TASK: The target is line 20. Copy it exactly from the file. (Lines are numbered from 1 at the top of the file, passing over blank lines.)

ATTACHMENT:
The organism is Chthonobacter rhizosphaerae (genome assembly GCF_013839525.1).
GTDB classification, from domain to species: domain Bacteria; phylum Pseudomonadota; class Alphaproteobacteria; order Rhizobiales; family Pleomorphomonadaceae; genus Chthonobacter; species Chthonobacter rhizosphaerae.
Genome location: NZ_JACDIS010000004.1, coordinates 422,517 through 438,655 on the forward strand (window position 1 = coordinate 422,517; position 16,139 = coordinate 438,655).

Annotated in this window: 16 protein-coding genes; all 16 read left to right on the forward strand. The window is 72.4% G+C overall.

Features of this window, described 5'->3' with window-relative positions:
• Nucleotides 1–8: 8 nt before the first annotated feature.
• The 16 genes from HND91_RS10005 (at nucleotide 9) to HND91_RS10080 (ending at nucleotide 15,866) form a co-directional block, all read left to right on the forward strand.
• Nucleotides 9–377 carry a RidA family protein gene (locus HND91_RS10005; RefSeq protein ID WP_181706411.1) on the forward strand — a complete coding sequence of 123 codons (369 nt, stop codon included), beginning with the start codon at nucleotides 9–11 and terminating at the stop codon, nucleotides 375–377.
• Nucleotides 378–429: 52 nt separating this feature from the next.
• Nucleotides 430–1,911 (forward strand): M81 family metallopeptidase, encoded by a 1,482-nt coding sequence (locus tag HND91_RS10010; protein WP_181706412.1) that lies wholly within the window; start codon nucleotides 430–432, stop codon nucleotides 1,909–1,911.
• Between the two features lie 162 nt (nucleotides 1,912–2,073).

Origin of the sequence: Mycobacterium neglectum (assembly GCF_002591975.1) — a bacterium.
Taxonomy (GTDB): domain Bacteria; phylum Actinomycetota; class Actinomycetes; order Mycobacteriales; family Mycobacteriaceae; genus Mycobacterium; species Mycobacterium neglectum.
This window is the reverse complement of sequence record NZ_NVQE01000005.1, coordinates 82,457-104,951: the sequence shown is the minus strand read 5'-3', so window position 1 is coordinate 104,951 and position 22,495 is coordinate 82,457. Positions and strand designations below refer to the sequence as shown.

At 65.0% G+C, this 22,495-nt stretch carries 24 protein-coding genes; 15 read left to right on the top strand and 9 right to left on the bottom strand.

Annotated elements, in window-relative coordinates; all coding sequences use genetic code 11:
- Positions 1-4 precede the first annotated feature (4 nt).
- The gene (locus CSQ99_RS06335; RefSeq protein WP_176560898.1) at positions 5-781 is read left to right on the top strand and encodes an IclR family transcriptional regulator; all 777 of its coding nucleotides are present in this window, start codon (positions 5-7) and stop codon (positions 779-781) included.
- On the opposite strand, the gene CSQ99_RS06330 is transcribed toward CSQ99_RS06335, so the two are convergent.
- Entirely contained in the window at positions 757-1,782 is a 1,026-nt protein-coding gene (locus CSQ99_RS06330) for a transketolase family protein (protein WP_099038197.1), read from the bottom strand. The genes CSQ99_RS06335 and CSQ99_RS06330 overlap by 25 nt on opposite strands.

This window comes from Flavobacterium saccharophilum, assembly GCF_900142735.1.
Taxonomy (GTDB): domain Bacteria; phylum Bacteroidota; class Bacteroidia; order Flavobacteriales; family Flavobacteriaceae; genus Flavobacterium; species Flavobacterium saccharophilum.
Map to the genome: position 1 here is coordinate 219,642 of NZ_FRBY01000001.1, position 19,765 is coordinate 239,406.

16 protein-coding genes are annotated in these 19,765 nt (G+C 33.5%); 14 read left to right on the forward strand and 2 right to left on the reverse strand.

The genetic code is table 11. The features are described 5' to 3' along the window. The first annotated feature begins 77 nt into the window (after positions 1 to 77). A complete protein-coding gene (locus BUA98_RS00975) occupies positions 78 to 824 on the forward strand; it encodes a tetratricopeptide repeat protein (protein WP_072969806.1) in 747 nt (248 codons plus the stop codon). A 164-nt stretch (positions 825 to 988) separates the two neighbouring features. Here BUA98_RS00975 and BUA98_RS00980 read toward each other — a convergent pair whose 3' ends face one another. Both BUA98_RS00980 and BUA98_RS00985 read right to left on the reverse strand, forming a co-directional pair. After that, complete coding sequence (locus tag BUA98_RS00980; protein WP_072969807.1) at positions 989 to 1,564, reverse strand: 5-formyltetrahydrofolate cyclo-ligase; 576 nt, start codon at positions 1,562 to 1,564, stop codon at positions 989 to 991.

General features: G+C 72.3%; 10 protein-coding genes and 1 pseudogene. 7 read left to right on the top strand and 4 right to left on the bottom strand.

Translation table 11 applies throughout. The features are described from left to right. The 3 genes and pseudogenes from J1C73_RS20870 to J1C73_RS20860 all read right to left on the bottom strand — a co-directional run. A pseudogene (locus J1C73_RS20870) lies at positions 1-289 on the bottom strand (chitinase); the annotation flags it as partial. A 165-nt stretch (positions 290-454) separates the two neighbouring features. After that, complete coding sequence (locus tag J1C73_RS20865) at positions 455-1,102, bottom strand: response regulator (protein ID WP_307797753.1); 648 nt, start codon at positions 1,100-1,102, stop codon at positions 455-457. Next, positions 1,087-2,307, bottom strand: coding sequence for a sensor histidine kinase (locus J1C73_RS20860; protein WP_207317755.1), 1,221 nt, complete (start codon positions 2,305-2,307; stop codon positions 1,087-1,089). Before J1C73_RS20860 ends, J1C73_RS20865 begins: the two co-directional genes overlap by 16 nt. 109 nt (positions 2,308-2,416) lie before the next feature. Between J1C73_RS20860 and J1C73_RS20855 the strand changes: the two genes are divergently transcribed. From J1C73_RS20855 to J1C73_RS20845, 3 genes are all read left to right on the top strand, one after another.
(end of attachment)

- Entirely contained in the window at positions 757-1,782 is a 1,026-nt protein-coding gene (locus CSQ99_RS06330) for a transketolase family protein (protein WP_099038197.1), read from the bottom strand. The genes CSQ99_RS06335 and CSQ99_RS06330 overlap by 25 nt on opposite strands.